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Flying With Breitling’s Team

Flying With Breitling’s Team
Published

Flying With Breitling’s Team

A few years ago, I came perilously close to climbing in the back seat of an Air Force F16D for a media ride with the Thunderbirds just before the California Air Show. I had a radio show at the time on the station sponsoring the airshow and I quickly volunteered when our program director asked. I also qualified, with a first class FAA medical with no restrictions and a doctor willing to endorse the activity.

Everything was in place for my exciting ride until I discovered that I was the alternate reporter, behind a colleague from CBS. Of course he showed up and got the team ride taking off from Monterey Airport. As a very nice consolation, I drove to Salinas and climbed into a Pitts S2C with a top aerobatic pilot and did a series of stunt maneuvers. It was far more hands-on than the Air Force ride, but the jet fighter experience stayed on my bucket list.

An 11th Hour Offer

Media rides in high performance aircraft are few and far between, and I hadn’t held out too much hope for another offer. But just a couple weeks ago, in the middle of my Western Automotive Journalists technology conference, an email appeared in my inbox. It seemed that the Breitling Jet Team had a seat available the next day if I was available. I didn’t hesitate to reply.

The watchmaker Breitling has a long history in aviation as well as a collaboration with Bentley luxury automobiles. A few years ago, I brought a Bentley Mulsanne to the Reno Air Races and spent part of a day performing aerobatic stunts with the air show team in an Extra 330SC. This year, Breitling brought its Jet Team of seven L39 Albatross fighters, built in the Czech Republic for military training, for its American Tour of major cities. And on October 6, I was secured behind Patrick “Gaston” Marchand, a former French fighter and demonstration team pilot, for a 25-minute thrill ride in close formation.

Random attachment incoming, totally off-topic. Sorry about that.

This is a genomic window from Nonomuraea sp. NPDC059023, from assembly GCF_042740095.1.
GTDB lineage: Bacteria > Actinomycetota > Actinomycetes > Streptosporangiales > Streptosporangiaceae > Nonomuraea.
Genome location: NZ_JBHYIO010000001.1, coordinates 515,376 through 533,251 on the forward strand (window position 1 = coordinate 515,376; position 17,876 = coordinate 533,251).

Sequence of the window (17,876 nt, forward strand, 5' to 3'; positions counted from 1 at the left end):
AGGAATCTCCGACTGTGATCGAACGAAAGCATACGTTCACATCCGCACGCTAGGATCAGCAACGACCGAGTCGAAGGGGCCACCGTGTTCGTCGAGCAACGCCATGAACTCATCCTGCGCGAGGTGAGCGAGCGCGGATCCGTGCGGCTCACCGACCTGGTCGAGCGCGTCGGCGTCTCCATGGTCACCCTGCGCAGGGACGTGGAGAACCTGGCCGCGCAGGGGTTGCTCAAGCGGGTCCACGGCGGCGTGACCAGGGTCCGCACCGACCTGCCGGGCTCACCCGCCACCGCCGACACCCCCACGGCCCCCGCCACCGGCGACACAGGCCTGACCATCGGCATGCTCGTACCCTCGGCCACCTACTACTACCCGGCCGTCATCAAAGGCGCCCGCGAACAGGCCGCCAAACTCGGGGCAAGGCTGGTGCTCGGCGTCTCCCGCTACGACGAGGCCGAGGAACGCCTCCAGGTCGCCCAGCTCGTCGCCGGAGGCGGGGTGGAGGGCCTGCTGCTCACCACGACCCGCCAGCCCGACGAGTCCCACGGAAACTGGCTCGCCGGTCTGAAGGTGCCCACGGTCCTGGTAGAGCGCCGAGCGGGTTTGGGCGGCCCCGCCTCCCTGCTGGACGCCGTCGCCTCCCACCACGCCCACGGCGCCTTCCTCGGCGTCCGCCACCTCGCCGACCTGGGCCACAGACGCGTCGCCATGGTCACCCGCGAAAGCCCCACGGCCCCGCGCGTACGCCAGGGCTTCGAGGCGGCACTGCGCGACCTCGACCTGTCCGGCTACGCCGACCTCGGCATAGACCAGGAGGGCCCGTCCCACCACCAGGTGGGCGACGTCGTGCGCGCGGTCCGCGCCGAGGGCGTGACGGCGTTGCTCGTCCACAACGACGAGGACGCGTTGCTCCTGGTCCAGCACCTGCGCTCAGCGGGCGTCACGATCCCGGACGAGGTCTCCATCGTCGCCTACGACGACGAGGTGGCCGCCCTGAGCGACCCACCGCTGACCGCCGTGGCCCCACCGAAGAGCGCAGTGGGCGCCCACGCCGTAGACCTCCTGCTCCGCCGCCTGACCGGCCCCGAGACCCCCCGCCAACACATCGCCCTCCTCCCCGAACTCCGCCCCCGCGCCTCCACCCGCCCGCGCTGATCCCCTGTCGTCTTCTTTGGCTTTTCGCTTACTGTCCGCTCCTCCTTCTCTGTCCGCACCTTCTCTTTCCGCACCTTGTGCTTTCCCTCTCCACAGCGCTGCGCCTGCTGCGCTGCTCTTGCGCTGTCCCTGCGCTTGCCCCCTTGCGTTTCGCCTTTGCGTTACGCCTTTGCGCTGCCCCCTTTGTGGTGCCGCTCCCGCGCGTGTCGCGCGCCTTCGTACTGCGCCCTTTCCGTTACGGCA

Flying With Breitling’s Team

All Together Now

The aft cockpit of the L39 has all the instruments and controls of the forward cockpit. But unlike my other aerobatic experiences, I kept my feet planted well behind the rudder pedals with my hands gripping the harness. In tight formation flying, only one pilot gets to fly when aircraft are a few feet apart from takeoff, through loops and rolls to landing. The only controls I was briefed on were the big red ejection handles between my knees. Short of space flight — an experience still on my short list — military jet formation flying through aerobatic maneuvers is as much fun as I’ve enjoyed with machinery. From startup and taxi to three-abreast takeoff and team maneuvers, including a high-speed, six-g-force right break with smoke at low altitude, it was the ultimate thrill ride. I had imagined what this must be like watching jet teams perform. Now I know.

Flying With Breitling’s Team
Brian Douglas

The Ultimate Pilot’s Collection

To celebrate the Jet Tour, Breitling produced a stunning Conograph 44 Limited Edition timepiece in black steel. Just 500 copies were hand-produced and are available at Breitling retailers. And the perfect companion for the Conograph is Bentley’s Mulliner-commissioned, Breitling Jet Series Continental GT Speed. Only a few examples of these lovely coupes, finished in team colors, will be produced, and may soon become classics.   Brian Douglas

Courtesy Photography

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